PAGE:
As we have come to expect from Victory, the VC35's front panel layout is simple and intuitive. There are controls for gain and master volume, bass, middle and treble, reverb and a master tone control which comes in really handy for making quick tweaks after you've dialled in the tone you want.
The V35's front panel also features Bass Cut and Mid Boost toggle switches, which come in handy when switching between guitars. There is also a half-power switch that brings the VC35's power output down from 35-watts to 12-watts – at half-power the VC35 should still be loud enough to gig, but of course you get that saturated tone a bit earlier and at lower volume.
On the rear panel you will find the series effects loop's send/return jacks, a trio of fixed impedance speaker outlets, and a footswitch socket. There are external bias test points, too, with a recessed adjuster screw to optimise the power output valves' performance without requiring you to open the chassis.
Performance and verdict
Of course no amp wants to limit your choice of guitar, but the VC35 Copper is specifically designed to accommodate a number of different guitars, offering the EQ and boost/cut switches to offer a wide tonal platform for singlecoils or humbuckers.
We found it was best to start with the master tone at noon and then set the bass, middle and treble to our liking. The three-band EQ is smooth and precise. The bass, middle and treble controls are all interactive, and there are no nasty surprises there where the amp becomes overly ice-pick treble or unfocussed and nasal.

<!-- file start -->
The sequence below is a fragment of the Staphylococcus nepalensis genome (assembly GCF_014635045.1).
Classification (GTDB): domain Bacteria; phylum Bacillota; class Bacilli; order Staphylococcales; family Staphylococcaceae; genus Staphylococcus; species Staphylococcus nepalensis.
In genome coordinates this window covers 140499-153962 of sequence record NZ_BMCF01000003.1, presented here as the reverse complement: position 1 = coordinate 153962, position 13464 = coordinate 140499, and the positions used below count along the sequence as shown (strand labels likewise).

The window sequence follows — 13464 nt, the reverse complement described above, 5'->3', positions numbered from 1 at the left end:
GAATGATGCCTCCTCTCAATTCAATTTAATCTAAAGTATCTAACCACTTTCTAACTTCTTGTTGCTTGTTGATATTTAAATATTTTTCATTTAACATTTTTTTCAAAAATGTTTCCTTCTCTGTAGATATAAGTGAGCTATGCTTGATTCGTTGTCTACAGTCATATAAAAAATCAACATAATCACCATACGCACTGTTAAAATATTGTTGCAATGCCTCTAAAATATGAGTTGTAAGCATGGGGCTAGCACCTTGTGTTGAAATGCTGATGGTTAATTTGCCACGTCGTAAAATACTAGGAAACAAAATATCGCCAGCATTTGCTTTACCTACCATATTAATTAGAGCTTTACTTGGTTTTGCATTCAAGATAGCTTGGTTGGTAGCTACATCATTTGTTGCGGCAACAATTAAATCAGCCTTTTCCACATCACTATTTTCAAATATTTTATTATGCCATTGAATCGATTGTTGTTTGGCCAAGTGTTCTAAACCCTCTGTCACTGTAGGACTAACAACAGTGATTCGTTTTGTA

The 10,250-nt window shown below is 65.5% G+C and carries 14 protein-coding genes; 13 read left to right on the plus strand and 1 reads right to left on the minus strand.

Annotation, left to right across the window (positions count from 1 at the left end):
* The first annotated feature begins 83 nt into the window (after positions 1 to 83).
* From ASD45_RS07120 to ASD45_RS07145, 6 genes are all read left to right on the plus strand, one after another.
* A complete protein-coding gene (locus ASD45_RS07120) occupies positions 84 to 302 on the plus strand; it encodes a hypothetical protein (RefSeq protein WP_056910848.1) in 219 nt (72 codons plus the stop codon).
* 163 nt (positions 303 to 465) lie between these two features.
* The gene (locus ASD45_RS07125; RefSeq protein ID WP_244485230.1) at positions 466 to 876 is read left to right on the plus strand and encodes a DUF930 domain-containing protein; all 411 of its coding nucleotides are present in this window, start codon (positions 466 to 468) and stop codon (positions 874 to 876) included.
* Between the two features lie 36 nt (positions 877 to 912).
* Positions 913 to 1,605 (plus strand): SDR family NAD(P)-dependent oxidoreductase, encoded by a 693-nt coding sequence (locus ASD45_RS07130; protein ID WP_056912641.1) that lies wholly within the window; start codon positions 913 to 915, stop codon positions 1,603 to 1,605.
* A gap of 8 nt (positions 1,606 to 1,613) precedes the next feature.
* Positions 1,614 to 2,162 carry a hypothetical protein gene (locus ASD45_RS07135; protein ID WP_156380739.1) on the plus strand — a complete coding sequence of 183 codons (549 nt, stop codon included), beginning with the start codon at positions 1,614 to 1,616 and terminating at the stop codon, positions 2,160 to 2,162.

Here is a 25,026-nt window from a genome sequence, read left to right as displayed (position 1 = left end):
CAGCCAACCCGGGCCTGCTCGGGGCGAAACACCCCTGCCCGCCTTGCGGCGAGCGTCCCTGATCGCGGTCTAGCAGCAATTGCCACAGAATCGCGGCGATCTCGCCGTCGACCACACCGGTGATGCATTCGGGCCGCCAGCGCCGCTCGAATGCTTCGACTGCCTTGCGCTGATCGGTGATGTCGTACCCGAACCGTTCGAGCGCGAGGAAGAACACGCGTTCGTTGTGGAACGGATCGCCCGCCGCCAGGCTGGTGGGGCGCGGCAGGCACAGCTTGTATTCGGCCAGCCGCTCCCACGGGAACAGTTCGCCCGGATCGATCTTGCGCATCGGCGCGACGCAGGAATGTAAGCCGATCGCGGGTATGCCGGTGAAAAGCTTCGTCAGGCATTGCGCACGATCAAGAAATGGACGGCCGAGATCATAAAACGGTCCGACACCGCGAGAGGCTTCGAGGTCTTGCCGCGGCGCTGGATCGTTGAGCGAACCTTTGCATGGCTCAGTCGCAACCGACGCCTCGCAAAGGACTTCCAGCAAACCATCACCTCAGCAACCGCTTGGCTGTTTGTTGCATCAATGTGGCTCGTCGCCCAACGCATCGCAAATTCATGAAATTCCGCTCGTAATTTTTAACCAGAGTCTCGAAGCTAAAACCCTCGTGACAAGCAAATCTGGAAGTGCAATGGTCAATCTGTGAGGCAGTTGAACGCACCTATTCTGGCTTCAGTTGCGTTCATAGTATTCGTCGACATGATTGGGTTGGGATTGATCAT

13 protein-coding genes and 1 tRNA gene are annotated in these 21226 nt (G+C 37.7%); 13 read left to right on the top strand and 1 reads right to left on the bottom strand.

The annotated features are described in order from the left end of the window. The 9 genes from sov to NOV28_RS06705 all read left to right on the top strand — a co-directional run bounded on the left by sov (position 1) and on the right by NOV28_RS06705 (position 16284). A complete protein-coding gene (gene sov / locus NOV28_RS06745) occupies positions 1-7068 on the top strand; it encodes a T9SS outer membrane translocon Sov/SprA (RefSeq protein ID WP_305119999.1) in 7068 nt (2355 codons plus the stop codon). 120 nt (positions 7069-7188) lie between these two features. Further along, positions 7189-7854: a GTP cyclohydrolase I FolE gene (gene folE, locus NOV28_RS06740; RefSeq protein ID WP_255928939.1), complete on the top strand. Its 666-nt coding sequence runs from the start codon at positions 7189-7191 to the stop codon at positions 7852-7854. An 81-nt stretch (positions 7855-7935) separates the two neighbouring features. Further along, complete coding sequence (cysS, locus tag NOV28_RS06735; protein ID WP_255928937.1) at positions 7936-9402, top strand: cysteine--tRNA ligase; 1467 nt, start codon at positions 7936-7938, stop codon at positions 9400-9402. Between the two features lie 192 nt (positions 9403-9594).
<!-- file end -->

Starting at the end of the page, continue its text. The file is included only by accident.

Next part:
There's definitely a vintage vibe to the Copper's voicing. The EF184 pentode helps imbue its tone with the warmth and depth you might expect from a 1960s amplifier without suffering from the sort of microphony that could plague amps that carried the EF86 pentode. There were no noise issues with the VC35, even when dimed.
We can't talk about Vox-inspired amps without discussing its chime, and in low-gain settings, the VC35 lends an impressively musical quality to chords, and, as you dial in a little more gain, breaks up nicely into a growl. Again, the warmth is hard to see past here. Playing leads you'll find the sustain generous and smooth, the kind that makes you feel good about your playing, working with you rather than against you.
That said, the VC35 is hugely responsive to your picking, capable of articulating all the subtleties in your playing, and that also means the mistakes as well as your more inspired moments. As ever, with responsive valve amps it is very much a conversation between the player and the amp.